The main features of Incoterms 2010 areis that two new Incoterm rules – Delivered at Terminal (DAT) and Delivered at Place (DAP) – have replaced the Incoterms 2000 rules DAF, DES, DEQ, and DDU. Under both the new rules, delivery occurs at a named destination: in DAT, at the buyer’s disposal unloaded from the arriving vehicle (as under the formal DEQ rule); in DAP, likewise at the buyer’s disposal but ready for unloading (as under the former DAF, DES and DDU rules). The new rules make the Incoterms 2000 rules DES and DEQ superfluous. The named terminal in DAT may well be in a port and DAT can therefore safely be used in cases where the Incoterms 2000 rule DEQ once was. Likewise, the arriving vehicle under DAP may well be a ship and the named place of destination may well be a port.: Cconsequently, DAP can safely be used in cases where the Incoterms 2000 rule DES once was. These new rules, like their predecessors, are ‘delivered’, with the seller bearing all the costs (other than those related to import clearance, where applicable) and risks involved in bringing the goods to the named place of destination.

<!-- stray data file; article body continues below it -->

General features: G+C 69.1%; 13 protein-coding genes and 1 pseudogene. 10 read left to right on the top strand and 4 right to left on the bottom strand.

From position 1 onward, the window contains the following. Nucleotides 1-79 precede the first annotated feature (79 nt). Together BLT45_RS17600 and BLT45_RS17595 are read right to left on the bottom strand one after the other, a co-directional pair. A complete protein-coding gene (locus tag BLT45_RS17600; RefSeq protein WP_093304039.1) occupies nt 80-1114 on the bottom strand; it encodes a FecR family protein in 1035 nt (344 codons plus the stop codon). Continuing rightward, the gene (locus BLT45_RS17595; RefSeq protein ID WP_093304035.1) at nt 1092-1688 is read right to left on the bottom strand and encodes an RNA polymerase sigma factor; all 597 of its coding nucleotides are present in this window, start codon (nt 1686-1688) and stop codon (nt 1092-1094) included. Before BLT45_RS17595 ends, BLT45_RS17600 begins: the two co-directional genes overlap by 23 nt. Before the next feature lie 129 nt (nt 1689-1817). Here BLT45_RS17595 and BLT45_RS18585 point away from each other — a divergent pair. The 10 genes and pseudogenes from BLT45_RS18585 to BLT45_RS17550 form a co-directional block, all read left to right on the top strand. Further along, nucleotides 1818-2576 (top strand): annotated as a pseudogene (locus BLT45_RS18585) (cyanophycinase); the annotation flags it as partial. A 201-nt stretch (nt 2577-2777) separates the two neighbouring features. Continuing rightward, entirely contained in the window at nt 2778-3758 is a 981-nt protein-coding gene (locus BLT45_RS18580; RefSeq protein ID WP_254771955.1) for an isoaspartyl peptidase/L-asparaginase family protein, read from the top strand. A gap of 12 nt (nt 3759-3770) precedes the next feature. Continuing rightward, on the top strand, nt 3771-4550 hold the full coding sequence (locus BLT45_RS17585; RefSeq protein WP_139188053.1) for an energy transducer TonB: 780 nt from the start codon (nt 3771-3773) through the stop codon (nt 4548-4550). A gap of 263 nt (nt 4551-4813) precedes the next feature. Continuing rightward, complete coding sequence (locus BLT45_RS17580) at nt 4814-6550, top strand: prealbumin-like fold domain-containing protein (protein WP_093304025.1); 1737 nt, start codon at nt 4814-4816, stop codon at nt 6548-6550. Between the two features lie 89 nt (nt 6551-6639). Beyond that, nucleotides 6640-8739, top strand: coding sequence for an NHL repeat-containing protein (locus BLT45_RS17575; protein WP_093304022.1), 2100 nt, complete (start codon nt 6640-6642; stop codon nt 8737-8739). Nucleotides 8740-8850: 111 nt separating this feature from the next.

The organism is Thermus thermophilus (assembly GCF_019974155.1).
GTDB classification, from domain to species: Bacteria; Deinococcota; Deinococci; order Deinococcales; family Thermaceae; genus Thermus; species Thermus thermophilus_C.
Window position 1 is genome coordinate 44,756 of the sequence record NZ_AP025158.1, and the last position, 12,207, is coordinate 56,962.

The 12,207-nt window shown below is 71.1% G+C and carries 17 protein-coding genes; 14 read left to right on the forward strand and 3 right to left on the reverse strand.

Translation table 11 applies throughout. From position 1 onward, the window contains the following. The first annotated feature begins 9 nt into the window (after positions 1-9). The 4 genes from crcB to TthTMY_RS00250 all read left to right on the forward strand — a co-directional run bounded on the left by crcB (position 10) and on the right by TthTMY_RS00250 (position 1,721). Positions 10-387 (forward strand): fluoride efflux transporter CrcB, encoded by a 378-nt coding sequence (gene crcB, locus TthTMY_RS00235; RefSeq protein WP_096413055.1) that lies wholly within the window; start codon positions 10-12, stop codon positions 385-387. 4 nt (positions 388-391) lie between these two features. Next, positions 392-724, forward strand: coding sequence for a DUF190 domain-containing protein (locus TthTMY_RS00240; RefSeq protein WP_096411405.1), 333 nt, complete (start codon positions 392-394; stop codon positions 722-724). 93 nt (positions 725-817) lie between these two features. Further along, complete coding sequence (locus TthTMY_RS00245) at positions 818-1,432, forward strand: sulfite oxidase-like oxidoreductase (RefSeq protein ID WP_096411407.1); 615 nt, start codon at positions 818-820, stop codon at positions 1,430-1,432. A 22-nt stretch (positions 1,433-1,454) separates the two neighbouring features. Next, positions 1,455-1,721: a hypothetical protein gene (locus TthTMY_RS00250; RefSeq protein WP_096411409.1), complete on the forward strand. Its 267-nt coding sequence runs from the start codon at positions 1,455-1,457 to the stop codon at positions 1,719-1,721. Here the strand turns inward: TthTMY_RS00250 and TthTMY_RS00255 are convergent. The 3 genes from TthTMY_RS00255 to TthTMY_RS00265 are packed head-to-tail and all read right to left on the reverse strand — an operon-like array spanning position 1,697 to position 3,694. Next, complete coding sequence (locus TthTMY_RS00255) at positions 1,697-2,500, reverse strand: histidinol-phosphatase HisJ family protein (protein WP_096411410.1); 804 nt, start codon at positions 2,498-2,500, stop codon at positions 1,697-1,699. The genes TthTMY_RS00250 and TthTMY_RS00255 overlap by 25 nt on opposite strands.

Incoterms 2010 rules have also omitted references to “the ship’s rail” as the imaginary line in which is effected the delivery of goods, andbeing replaced it by the words “on board”. Incoterms 2010 is also the first version of the Incoterms rules to make all references to buyers and sellers gender-neutral. It is pertinent to note that although these rules have become effective as of 1 January 2011 and the ICC is encouraging all concerned to adopt the Incoterms 2010 rules, parties are free to choose to continue transacting and contracting on the basis of the Incoterms 2000 rules.
On 28 April 2011, the National Assembly enacted the Arbitration (International Investment Disputes) Act, which gives effect to the International Convention on the Settlement of Investment Disputes between States and Nationals of Other States (ICSID Convention). The legislation was first promulgated by presidential ordinance in November 2006, but lapsed. Under the Constitution of Pakistan, presidential ordinances have a limited life of four months unless they are earlier repealed or enacted into a statute. A new presidential ordinance was promulgated in March 2007 followed by another in July 2007, but the state of emergency was thereafter declared in Pakistan, which gave it permanent life. The permanent life however was cut short by a judgment of the Supreme Court which declared the emergency as illegal. This resulted in the promulgation of another presidential ordinance in November 2009 followed by another in April 2010. The current Act is the result of a government sponsored bill introduced in Parliament in 2010.